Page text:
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Obama’s ‘tested and proven’ foreign-policy claim put to test
In accepting his party’s renomination a week ago, President Obama called himself a “tested and proven” leader in a dangerous world of threats from abroad, especially from the terrorist-spawning Middle East.
“The historic change sweeping across the Arab world must be defined not by the iron fist of a dictator or the hate of extremists, but by the hopes and aspirations of ordinary people who are reaching for the same rights that we celebrate here,” Mr. Obama said at the Democratic National Convention, poking fun at Republican rival Mitt Romney for saber-rattling and for being “new” to foreign policy.
But a week later, with Muslim protests flaring at U.S. diplomatic posts across the Middle East and with four Americans killed in Libya, the gentler foreign policy pillar upon which Mr. Obama supports his re-election bid is in danger of toppling. As images of Muslims chanting “Death to America” evoke memories of the Iranian hostage crisis in 1979, critics are calling Mr. Obama weak.
Sen. John McCain, the Arizona Republican who lost the 2008 election to Mr. Obama, criticized the president Thursday for “feckless foreign policy” that he said is harming relations with the Middle East.
“You’ve had, for the first time since 1979, a U.S. ambassador killed, and it demands … much more serious attention, I think, from the president,” she told reporters. “Of course, it’s also become an election issue, with the Romney campaign saying … that Obama wasn’t clear and forceful enough.”
Former Defense Secretary Donald H. Rumsfeld said on his Twitter account, “The Attacks On Our Embassies & Diplomats Are A Result Of Perceived American Weakness. Mitt Romney Is Right To Point That Out.”
The president said the killings of U.S. Ambassador J. Christopher Stevens and three other Americans will not deter his current course in the Middle East.
“I want people around the world to hear me, to all those who would do us harm, no act of terror will go unpunished,” Mr. Obama said Thursday at a campaign rally in Golden, Colo. “It will not dim the light of the values that we proudly present to the rest of the world. No act of violence shakes the resolve of the United States of America.”
Up until now, Mr. Obama has enjoyed a clear advantage over Mr. Romney on foreign policy in polls. A Wall Street Journal/NBC News survey last month found that 54 percent of respondents approved of the president’s handling of foreign policy, while 40 percent disapproved. Asked who would be a better commander in chief, 45 percent said Mr. Obama and 38 percent said Mr. Romney.
In 2009, after nearly eight years of war under President George W. Bush in the post-9/11 era, Mr. Obama promised a new beginning with the Arab world in a celebrated speech in Cairo. But James Carafano, a defense and foreign policy analyst at the conservative Heritage Foundation, said Mr. Obama’s approach to the Middle East since then has been “an abject failure.”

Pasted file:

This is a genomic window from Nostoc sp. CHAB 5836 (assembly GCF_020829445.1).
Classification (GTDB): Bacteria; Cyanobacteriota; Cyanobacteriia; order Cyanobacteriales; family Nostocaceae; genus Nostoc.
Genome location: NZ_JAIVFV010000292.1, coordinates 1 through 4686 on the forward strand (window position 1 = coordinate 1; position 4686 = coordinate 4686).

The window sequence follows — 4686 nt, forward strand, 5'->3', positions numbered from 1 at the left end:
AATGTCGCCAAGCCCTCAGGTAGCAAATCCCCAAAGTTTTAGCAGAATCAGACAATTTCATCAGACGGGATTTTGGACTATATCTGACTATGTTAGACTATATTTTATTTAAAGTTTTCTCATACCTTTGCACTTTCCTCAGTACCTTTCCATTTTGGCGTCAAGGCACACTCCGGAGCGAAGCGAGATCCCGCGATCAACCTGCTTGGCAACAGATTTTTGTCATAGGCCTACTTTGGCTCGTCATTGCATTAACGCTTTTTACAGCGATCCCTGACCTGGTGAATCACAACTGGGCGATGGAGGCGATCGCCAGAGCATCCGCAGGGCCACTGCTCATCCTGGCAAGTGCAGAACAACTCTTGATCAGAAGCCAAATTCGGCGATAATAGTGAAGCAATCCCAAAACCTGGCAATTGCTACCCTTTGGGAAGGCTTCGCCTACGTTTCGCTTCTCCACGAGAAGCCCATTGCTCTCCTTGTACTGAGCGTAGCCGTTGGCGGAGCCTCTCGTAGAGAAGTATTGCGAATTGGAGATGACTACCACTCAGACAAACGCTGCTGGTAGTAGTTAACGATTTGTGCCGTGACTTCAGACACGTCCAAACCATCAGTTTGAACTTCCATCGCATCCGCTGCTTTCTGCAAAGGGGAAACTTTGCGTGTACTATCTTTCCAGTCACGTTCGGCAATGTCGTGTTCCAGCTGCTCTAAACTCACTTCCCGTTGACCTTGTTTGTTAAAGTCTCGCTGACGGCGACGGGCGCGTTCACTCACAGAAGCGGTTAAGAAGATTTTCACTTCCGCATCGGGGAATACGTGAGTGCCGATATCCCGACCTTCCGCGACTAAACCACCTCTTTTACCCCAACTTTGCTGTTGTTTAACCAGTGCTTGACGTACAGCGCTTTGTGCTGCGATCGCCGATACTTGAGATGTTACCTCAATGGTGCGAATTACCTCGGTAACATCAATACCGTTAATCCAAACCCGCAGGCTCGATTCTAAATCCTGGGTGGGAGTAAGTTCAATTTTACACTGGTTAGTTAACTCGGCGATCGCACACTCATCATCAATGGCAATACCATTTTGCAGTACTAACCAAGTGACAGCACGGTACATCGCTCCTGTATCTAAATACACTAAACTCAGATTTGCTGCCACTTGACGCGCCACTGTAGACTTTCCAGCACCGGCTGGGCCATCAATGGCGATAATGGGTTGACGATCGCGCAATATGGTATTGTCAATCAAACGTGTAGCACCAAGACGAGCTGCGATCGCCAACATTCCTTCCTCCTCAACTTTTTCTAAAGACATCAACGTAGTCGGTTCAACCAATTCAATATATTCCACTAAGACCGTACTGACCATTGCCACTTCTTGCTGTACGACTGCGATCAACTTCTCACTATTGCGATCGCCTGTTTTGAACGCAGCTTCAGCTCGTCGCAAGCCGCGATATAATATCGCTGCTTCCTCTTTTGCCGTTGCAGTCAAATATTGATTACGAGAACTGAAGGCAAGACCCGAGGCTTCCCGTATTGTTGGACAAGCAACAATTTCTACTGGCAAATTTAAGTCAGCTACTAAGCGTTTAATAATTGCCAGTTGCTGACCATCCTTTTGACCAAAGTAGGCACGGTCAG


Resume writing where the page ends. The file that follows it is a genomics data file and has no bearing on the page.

“I can’t say right now U.S. policies contribute to the violence, but, given the state of U.S. policy, what does it matter?” Mr. Carafano said in an interview. “The notion that the Cairo speech and soft-peddling the war on terror was going to solve America’s image problem was a weird admixture of naivety and hubris. In running away from Iraq and Afghanistan, downsizing the military, and saying we need austerity in the military and a pivot to Asia, U.S. policy just feeds the al Qaeda narrative that the U.S. is a paper tiger and can be pushed away if prodded.”
Mr. Carafano said the Obama administration has wasted valuable time negotiating over Iran’s nuclearization and Syria’s bloody crackdown on pro-democracy rebels.
“The White House response to the Arab Spring has been reactive from the get-go, doing what it has to do to get the White House out of the headlines and then just trying to put policy back on cruise control,” Mr. Carafano said. “The counterterrorism policy is an abject failure, because it has focused myopically on whacking al Qaeda leaders and not dealing the extremist movement as the global insurgency that it is; so the network is weaker, but the movement is spreading. Instead of one big Afghanistan, we are going to have lots of little ones. It should come as no surprise that extremists would use these tactics to exploit the U.S. gaps in the U.S. strategy.”
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About the Author
Dave Boyer is a White House correspondent for The Washington Times. A native of Allentown, Pa., Boyer worked for the Philadelphia Inquirer from 2002 to 2011 and also has covered Congress for the Times. He is a graduate of Penn State University. Boyer can be reached at email@example.com.
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